The nation, not schools, takes lousy care of our children
From the beginning of the educational “accountability” movement in the mid-1990s, the demand that schools “close the achievement gap” has set educators’ teeth on edge. The “gap” refers to the wide discrepancy between the test scores of middle-class white children and those who are low-income and non-white.
Educators know first hand that less-privileged students — an ever-growing number, seemingly — enter school at a significant disadvantage compared to their more privileged peers. That gap opened up long before the school bell tolled. Even in schools where the low-income children have made strong gains, the gap persists. Schools have little impact on poverty or the lack of good health care, decent jobs for parents, affordable housing and other social factors that contribute to a child’s readiness to learn.
Educators who voiced these concerns were often chastised as racist, class-biased or indulging in the “soft bigotry of low expectations.”
And it’s true that the schools that educate most urban and poor children have become enmeshed in political power struggles unrelated to helping students. They can’t in good conscience point to their work and say: See? We’ve given these students the very best, and we’ve made gains, but the gap will continue to persist until conditions improve in their home lives and neighborhoods.
In his most recent book, Richard Rothstein, former education columnist for The New York Times, catalogs an array of social conditions that contribute to the achievement gap in exhaustive and fascinating detail. Class and Schools — Using Social, Economic, and Educational Reform to Close the Black-White Achievement Gap does not let the schools off the hook. But it does argue that with all the negative social forces at work, we are kidding ourselves if we think that schools are going to do this job by themselves.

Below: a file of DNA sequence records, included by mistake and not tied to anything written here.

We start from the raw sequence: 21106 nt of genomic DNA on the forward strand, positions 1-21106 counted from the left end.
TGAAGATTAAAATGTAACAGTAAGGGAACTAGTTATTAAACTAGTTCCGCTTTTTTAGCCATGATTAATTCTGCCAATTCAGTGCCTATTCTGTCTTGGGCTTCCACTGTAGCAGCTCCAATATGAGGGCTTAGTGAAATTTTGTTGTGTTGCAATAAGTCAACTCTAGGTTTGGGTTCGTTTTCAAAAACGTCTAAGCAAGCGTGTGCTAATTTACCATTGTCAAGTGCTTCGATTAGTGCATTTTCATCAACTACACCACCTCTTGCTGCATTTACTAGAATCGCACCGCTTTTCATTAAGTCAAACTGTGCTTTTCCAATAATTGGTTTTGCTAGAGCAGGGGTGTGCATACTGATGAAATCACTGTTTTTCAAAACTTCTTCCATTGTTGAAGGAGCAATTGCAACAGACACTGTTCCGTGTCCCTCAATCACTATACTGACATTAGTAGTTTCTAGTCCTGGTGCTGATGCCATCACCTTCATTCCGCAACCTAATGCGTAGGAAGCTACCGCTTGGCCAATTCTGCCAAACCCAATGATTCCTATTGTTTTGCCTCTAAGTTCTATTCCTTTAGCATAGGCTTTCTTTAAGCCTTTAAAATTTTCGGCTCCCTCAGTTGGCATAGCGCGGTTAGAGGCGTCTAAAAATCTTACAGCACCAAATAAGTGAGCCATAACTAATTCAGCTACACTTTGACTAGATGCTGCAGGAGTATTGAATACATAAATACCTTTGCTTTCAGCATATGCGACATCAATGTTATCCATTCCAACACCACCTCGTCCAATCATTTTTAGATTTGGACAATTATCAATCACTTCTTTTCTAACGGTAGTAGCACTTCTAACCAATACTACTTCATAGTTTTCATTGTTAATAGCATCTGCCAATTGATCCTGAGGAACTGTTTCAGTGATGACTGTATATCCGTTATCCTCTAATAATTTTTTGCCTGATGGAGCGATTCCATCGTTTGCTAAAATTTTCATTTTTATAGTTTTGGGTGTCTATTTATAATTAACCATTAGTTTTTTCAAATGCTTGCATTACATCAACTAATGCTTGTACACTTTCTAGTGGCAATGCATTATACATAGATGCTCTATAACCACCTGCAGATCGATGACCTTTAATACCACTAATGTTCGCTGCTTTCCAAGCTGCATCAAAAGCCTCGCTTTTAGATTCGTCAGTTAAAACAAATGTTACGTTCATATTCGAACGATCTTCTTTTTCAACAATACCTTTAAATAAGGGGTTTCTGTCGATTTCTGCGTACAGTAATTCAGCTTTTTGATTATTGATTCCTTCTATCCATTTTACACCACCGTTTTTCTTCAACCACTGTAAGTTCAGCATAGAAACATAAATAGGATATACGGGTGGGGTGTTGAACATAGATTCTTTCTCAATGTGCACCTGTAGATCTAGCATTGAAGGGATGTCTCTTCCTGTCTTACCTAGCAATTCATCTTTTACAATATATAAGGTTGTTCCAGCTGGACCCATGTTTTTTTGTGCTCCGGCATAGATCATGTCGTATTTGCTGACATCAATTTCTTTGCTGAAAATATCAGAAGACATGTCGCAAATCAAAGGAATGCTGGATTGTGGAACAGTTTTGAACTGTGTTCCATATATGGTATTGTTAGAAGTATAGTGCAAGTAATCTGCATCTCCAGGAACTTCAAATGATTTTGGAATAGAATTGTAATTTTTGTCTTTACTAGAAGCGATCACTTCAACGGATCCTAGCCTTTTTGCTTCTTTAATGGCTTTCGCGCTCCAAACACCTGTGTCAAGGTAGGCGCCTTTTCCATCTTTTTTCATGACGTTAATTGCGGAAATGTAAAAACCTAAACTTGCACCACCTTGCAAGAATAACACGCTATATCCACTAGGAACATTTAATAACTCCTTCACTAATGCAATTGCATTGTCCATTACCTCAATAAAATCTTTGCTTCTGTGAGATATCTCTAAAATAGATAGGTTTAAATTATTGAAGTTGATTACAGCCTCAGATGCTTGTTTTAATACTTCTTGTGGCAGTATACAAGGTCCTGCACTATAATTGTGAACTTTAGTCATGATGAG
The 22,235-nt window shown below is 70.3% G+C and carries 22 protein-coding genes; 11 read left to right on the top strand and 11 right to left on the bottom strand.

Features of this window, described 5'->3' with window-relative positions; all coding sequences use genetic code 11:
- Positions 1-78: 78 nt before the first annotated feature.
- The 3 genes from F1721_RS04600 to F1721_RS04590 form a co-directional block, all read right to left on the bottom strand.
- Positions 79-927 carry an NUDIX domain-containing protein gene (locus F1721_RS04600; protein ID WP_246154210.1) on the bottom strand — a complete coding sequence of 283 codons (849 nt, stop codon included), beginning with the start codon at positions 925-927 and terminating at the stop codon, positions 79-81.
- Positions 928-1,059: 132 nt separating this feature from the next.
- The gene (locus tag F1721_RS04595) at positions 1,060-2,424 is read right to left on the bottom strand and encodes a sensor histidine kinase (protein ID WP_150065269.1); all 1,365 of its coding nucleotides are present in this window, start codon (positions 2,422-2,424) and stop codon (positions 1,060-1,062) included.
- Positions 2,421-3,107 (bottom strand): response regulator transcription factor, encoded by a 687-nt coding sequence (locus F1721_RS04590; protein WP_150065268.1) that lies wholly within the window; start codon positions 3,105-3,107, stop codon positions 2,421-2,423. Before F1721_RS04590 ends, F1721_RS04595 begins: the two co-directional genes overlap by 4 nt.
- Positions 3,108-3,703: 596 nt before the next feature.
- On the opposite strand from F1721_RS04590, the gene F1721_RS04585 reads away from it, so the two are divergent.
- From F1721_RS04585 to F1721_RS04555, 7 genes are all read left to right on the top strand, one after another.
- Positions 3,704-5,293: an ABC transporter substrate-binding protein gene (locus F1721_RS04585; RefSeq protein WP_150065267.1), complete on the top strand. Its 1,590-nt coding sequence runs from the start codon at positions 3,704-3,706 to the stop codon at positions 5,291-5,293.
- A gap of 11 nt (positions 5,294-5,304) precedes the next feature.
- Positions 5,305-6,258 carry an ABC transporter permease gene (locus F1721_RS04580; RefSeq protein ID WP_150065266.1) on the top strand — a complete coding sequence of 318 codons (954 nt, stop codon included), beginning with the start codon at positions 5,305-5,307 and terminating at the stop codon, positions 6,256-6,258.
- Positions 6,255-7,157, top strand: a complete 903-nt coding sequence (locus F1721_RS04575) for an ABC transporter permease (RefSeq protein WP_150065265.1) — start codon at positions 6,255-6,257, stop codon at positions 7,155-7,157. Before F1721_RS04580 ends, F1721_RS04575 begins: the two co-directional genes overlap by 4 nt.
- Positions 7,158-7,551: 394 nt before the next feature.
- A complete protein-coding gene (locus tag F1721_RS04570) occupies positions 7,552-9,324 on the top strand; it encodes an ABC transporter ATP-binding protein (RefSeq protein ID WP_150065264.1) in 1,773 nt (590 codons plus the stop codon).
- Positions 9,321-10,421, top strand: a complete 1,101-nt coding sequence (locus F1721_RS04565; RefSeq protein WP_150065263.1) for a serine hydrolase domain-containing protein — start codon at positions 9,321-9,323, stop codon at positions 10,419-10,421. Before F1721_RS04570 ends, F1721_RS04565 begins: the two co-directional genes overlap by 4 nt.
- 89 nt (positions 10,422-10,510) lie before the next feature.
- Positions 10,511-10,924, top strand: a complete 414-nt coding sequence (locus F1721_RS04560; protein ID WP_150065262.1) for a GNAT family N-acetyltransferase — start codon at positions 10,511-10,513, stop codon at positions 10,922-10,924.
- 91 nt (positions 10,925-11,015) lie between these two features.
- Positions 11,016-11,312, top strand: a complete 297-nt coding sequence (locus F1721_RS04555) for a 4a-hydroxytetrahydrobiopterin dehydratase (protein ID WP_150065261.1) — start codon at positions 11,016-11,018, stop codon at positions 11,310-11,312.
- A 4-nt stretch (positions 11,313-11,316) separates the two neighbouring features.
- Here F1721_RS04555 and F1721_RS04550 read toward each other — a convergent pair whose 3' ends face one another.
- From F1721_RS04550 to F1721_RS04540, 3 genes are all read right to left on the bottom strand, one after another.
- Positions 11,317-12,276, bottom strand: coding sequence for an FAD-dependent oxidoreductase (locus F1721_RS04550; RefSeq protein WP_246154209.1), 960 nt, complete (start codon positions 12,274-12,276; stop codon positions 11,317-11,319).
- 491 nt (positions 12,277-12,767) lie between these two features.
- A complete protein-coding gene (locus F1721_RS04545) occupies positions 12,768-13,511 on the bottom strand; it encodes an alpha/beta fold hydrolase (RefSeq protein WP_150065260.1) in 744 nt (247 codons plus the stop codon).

Here are three of Rothstein’s examples illustrating the profoundly different backgrounds of high-, middle- and low-income children:
Researchers Betty Hart and Todd Risley “found that, on average, professional parents spoke more than 2,000 words per hour to their children, working class parents spoke about 1,300, and welfare mothers spoke about 600. So by age 3, the children of professionals had vocabularies that were nearly 50 percent greater than those of working-class children and twice as large as those of welfare children.”
In a school’s regular day and year, teachers cannot contribute enough to low-income children’s education that would allow the students to catch up to their middle-class peers. Middle-class kids are also learning during that same day and year, as well as attending after-school enrichment activities.
Second, consider the cultural difference between professional and working-class jobs. Parents who are working professionals have authority and responsibility, so they are used to exploring alternatives and negotiating compromises. At home they talk their kids through solving problems and give reasons for their decisions or actions. Their children learn to negotiate what they want and feel entitled to do so.